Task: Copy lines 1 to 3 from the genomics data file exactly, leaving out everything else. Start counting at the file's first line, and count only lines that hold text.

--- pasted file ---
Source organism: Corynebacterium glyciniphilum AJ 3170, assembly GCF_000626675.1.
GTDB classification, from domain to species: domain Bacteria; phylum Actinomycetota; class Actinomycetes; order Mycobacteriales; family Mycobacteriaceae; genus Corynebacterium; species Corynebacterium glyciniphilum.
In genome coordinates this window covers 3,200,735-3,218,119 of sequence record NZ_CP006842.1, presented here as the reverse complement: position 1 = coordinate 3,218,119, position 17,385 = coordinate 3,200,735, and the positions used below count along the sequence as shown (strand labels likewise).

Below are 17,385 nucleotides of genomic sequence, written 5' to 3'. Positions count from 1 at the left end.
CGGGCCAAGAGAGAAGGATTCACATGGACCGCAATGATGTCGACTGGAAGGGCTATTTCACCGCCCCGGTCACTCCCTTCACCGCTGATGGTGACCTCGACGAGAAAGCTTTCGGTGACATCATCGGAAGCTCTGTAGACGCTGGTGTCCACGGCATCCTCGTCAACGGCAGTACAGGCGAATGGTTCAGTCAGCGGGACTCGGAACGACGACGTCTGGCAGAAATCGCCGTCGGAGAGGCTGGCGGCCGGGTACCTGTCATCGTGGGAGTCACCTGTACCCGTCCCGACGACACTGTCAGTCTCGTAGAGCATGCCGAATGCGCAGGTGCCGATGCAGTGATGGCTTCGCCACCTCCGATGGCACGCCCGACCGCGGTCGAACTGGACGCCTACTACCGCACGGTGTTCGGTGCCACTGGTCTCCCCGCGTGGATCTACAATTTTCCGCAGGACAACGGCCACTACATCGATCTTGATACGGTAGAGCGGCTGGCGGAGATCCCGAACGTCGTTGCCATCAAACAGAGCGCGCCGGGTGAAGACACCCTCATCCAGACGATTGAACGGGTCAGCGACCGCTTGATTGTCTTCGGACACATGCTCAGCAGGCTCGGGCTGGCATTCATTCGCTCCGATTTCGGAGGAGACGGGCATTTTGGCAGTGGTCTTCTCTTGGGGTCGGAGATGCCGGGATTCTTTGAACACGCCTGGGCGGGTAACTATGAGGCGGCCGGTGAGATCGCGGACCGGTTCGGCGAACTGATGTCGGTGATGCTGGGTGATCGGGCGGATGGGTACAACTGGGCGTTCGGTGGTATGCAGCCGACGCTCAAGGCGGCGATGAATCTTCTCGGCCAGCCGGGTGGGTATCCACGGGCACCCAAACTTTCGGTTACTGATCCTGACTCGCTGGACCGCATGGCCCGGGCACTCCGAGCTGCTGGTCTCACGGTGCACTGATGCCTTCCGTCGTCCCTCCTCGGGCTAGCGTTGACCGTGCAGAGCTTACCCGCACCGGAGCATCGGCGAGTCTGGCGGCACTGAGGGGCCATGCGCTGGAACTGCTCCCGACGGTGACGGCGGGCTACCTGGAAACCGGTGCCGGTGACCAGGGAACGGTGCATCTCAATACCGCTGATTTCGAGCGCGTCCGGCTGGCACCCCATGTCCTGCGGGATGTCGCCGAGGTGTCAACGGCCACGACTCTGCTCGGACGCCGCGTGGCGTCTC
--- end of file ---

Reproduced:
Source organism: Corynebacterium glyciniphilum AJ 3170, assembly GCF_000626675.1.
GTDB classification, from domain to species: domain Bacteria; phylum Actinomycetota; class Actinomycetes; order Mycobacteriales; family Mycobacteriaceae; genus Corynebacterium; species Corynebacterium glyciniphilum.
In genome coordinates this window covers 3,200,735-3,218,119 of sequence record NZ_CP006842.1, presented here as the reverse complement: position 1 = coordinate 3,218,119, position 17,385 = coordinate 3,200,735, and the positions used below count along the sequence as shown (strand labels likewise).